In a first, a U.S. appeals court has struck down a state ban on same-sex marriage, creating greater political and legal momentum for the Supreme Court to decide whether gays and lesbians have a constitutional right to wed.
It happened on Wednesday in Utah, where a panel ruled 2-1 against the prohibition, saying that any couple, regardless of sexual orientation, has the right to marry.
“We hold that the Fourteenth Amendment protects the fundamental right to marry, establish a family, raise children, and enjoy the full protection of a state’s marital laws,” the majority opinion said.
“A state may not deny the issuance of a marriage license to two persons, or refuse to recognize their marriage, based solely upon the sex of the persons in the marriage union,” the court said.
The state could now ask the full 10th U.S. Circuit Court of Appeals to review the matter or proceed directly to the Supreme Court.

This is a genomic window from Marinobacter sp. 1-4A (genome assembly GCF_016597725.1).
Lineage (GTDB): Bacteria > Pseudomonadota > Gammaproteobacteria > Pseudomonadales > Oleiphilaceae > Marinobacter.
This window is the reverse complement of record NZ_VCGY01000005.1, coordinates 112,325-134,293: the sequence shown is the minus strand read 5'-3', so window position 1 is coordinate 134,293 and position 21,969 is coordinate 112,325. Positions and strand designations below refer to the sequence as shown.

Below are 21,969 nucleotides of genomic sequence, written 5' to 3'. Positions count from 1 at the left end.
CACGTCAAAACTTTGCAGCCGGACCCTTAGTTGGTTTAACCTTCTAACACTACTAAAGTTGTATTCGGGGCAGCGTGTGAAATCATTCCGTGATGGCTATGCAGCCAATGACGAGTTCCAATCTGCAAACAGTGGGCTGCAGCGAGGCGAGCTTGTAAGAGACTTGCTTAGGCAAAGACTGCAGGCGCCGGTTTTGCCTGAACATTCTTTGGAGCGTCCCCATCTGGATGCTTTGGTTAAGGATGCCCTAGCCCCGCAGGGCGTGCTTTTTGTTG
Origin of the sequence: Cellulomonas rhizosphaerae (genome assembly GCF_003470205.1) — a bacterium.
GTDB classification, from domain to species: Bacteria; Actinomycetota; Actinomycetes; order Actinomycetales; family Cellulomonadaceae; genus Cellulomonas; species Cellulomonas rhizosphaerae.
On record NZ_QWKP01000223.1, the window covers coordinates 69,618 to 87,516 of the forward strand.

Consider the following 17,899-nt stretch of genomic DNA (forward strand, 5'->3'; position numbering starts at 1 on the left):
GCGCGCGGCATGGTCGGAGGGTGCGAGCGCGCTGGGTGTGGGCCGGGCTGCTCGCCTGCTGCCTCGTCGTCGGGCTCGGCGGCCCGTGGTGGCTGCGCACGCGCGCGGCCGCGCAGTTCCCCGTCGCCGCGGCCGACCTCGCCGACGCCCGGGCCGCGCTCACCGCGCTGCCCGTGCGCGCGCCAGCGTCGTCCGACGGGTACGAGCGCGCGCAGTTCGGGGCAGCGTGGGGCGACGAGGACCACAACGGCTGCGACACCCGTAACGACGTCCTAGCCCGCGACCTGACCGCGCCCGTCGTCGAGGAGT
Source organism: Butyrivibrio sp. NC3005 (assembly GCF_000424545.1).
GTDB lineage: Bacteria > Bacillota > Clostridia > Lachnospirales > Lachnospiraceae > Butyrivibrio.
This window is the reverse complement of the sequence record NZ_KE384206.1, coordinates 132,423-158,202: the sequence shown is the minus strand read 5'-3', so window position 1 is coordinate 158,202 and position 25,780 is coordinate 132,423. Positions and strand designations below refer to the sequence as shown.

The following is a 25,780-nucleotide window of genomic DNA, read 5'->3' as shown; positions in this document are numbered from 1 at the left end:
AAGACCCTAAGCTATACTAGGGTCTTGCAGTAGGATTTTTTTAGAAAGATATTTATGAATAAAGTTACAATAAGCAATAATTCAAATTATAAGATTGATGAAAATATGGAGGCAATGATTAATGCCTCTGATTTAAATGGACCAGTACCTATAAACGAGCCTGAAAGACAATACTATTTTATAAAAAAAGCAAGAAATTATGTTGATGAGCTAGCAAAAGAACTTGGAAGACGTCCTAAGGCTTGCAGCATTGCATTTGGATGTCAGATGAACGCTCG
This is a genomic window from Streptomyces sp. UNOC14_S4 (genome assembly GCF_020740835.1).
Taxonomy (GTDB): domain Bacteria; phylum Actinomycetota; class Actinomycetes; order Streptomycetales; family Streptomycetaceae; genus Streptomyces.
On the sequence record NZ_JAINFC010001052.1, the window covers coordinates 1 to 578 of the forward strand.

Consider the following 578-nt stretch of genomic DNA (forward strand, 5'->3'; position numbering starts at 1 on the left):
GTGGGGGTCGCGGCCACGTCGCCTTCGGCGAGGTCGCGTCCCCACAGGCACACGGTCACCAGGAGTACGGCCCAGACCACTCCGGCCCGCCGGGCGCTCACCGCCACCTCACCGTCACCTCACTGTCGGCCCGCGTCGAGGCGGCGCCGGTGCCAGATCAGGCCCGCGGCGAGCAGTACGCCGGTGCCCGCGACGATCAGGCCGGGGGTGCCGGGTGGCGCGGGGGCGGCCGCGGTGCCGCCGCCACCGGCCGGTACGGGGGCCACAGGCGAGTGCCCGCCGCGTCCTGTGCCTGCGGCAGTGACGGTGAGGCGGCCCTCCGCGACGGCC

Separately on Wednesday, a federal judge in Indiana struck down that state’s same-sex marriage ban. The next step there could be to an appeals panel.
The legal, social, and political conversation over expanding the definition of marriage that is playing out in Utah is by no means unique, merely another thread of an issue that is being confronted in courtrooms and living rooms nationwide.
Same-sex marriage is legal in the District of Columbia and 19 states: California, Connecticut, Delaware, Hawaii, Illinois, Iowa, Maine, Maryland, Massachusetts, Minnesota, New Hampshire, New Jersey, New Mexico, New York, Oregon, Pennsylvania, Rhode Island, Vermont, and Washington. Massachusetts was the first to make it legal, in 2004.
A recent Williams Institute survey found among large cities in Utah, the Salt Lake City metropolitan area had the nation’s highest rate of same-sex couples raising children, at 26%. Memphis, Virginia Beach, Detroit; and San Antonio were not far behind. Among states, Mississippi led the list, also at 26%.
When it was passed in 2004, Utah’s Prop 3, which banned same-sex marriage, had 66% voter support. But that has since fallen. A Salt Lake City Tribune poll has found residents there equally divided on whether same-sex couples should be allowed to get state-issued marriage licenses.